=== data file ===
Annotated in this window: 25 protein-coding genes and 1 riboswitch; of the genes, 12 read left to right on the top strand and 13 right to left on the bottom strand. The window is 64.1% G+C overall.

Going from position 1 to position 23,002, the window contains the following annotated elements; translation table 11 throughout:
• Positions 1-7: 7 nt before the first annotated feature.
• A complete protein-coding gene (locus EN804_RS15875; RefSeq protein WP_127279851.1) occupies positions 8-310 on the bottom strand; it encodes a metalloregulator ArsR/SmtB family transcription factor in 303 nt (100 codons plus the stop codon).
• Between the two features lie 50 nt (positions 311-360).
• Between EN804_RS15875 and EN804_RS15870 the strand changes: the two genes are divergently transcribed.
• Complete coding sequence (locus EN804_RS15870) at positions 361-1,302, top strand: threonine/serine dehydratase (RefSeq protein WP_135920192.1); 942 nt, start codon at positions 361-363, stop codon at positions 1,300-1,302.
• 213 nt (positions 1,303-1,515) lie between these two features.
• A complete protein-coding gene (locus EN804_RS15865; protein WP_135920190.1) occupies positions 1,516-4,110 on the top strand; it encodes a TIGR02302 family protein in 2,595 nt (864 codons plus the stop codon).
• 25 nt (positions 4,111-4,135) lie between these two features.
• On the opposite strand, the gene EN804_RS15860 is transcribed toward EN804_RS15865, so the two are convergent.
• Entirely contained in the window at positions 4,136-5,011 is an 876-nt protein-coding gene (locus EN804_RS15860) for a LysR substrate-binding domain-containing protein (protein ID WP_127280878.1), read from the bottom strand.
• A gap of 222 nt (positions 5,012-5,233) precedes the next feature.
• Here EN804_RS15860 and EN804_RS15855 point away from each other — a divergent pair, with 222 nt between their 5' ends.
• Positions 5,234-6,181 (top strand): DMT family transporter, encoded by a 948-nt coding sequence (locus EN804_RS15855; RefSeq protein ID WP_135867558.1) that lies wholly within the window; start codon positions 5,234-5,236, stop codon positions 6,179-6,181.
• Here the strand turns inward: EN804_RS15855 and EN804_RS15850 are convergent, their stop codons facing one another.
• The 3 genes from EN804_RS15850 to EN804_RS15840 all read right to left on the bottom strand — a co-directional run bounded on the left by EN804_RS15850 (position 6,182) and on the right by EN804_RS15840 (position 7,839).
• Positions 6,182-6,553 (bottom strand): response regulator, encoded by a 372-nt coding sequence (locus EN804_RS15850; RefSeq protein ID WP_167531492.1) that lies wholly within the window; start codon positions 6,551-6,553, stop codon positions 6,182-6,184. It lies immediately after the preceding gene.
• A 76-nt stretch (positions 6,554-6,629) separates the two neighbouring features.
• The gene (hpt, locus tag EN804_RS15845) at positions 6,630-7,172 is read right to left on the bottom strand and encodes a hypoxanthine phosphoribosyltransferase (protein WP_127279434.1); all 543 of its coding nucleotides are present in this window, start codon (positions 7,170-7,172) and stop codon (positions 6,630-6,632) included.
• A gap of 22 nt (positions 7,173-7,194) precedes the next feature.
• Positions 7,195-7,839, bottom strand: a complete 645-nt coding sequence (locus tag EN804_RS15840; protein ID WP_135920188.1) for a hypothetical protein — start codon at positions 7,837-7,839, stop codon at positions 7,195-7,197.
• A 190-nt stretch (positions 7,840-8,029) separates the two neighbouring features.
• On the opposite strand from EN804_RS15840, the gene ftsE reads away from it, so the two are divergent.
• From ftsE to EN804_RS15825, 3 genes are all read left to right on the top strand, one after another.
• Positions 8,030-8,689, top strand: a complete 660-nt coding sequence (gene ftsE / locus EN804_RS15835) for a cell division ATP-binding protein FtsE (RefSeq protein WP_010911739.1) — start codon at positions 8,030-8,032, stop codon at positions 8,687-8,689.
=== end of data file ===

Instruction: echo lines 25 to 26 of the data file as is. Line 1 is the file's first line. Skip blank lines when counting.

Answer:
• From ftsE to EN804_RS15825, 3 genes are all read left to right on the top strand, one after another.
• Positions 8,030-8,689, top strand: a complete 660-nt coding sequence (gene ftsE / locus EN804_RS15835) for a cell division ATP-binding protein FtsE (RefSeq protein WP_010911739.1) — start codon at positions 8,030-8,032, stop codon at positions 8,687-8,689.